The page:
The Kitchen Makeover
Portion control is important, and you can start by using a nine-inch plate to control your intake. For example, on a nine-inch plate, 50% of the plate should be taken up by vegetables and fruits, 25% by protein, and 25% by starches. Medifast meal replacements do this work for you, but knowing these rules will be important for when you transition. Here are some other tips for controlling your portions:
Put away your large plates and bowls and replace them with nine-inch plates and cup-sized bowls. Use only small forks and spoons.
Use a food scale and measuring cups to regulate portion size.
Put the proper amount of food onto your plate in the kitchen and then leave the kitchen and sit in the dining room. Don’t place serving dishes on the table that may tempt you to take a second helping.
Consider painting your kitchen blue and using blue plates and placements. The color blue is known to decrease appetite, while yellow and red increase it.
Keep the lights on. Studies show that we tend to eat less in bright light.
And here’s a kitchen checklist to make sure that you have the essentials:
Small cups and bowls
Seven- to nine-inch dinner plates
Teaspoons and salad forks
Blue placemats and plates
Refrigerator and Cupboard Makeover
Make it easy to avoid high-calorie, high-fat meals and snacks by getting rid of the following:
Whole-fat dairy products (whole milk, cheese, yogurt, cottage cheese, butter, and mayonnaise)
Processed deli meats
Fattening salad dressings
White bread, pasta, rice, and flour
And before you reach for a handful of Oreos, do not use this exercise as a last chance to eat all of your unhealthy food. Instead, give foods away to your neighbor or food bank. Once you get to your healthy weight, you can have an occasional Oreo if you want it.
Now, restock your fridge and cupboards with these:
Medifast meals and snacks
Fat-free or low-fat dairy products (skim milk, low-fat yogurt, low-fat cheeses)
Lean proteins (skinless chicken, turkey breast, fish)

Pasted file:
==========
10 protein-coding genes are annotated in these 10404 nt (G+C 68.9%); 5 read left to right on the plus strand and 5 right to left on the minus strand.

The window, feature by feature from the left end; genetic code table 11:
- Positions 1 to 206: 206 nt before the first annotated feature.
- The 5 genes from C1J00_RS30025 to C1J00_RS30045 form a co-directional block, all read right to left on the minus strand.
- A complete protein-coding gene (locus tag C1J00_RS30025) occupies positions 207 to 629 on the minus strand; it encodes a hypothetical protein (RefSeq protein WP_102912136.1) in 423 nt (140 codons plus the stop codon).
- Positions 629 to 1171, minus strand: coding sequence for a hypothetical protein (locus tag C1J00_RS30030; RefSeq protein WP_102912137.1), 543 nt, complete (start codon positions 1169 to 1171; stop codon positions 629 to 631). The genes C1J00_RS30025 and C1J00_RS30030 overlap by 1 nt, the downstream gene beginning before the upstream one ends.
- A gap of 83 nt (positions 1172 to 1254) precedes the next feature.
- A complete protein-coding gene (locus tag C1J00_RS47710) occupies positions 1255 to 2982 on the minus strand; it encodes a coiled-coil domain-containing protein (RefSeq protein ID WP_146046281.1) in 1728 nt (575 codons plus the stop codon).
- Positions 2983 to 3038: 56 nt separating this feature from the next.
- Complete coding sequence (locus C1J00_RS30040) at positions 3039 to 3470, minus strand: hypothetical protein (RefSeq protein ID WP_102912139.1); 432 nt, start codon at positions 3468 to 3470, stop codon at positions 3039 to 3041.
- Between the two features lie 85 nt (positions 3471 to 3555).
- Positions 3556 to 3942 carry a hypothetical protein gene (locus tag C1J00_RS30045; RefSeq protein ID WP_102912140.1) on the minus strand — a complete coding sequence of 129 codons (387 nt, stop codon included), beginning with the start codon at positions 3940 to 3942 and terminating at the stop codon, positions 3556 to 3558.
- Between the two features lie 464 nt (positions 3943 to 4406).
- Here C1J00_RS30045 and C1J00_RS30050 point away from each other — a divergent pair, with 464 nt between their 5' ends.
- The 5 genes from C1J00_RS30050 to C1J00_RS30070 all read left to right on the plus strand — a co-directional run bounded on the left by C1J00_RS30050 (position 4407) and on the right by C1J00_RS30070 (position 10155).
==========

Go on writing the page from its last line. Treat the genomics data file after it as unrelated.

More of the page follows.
Whole-grain bread and pasta, brown rice
Fresh fruits and vegetables
Olive oil, vinegar, spray-type salad dressings
Herbs and spices
If other members of your household are not working to achieve Optimal Health, you may need to claim a cupboard for yourself. Better yet, challenge them to put an end to their unhealthy eating habits!
Replace high-calorie foods like peanuts and chips with fresh green vegetables and fruits (if your eating plan permits fruit; check with your Health Coach to be sure). Here are some great low-calorie snacks:
Asparagus (1/2 cup = 18 cal, 3 carbs)
Broccoli (1 cup = 44 cal, 8 carbs)
Sugar-free Jello (1 snack cup = 10 cal, 0 carbs)
Cauliflower (2 oz = 12 cal, 2 carbs)
Celery (1 stalk = 6 cal, 1 carb)
Dill pickle (1 = 4 cal, 1 carb)
Radishes (1 oz = 8 cal, 2 carbs)
Spinach (1 cup = 6 cal, 1 carb)
Bouillon (1 cup = 10 cal, 1 carb)
Cucumber (1 cup = 15 cal, 3 carbs)
Lettuce (1 cup = 2 cal, 0 carbs)
Spinach (1 cup = 6 cal, 1 carb)
And remember: before you grab something to eat, make sure you’re actually hungry and not just thirsty. Around 30 percent of the time, thirst is disguised as hunger, so try drinking a big glass of water and waiting 10 minutes. You may not need that snack after all!
Studies show that sleep is key—not just to our overall health, but to our ability to lose and maintain weight. That’s why it’s so important to get at least seven hours of sleep every night (eight for men). Design your bedroom for relaxation by using relaxing scents and light and calming colors like peach, yellow, or lavender. Stay away from late-night TV, and read a motivational book instead, or write out your affirmations in your journal. Get rid of clutter in your bedroom and closets, and take any clothes that are too big for you to a consignment shop—and never look back!
Your New Home
We covered a lot of changes today. Do your best to complete as much of the makeover as you can today. Suggestions like repainting your kitchen take more time, but they make a big difference. You may also find it helpful to print this lesson out and hang a copy of it somewhere prominent for reference later.
information gathered through Dr A’s Habits of Health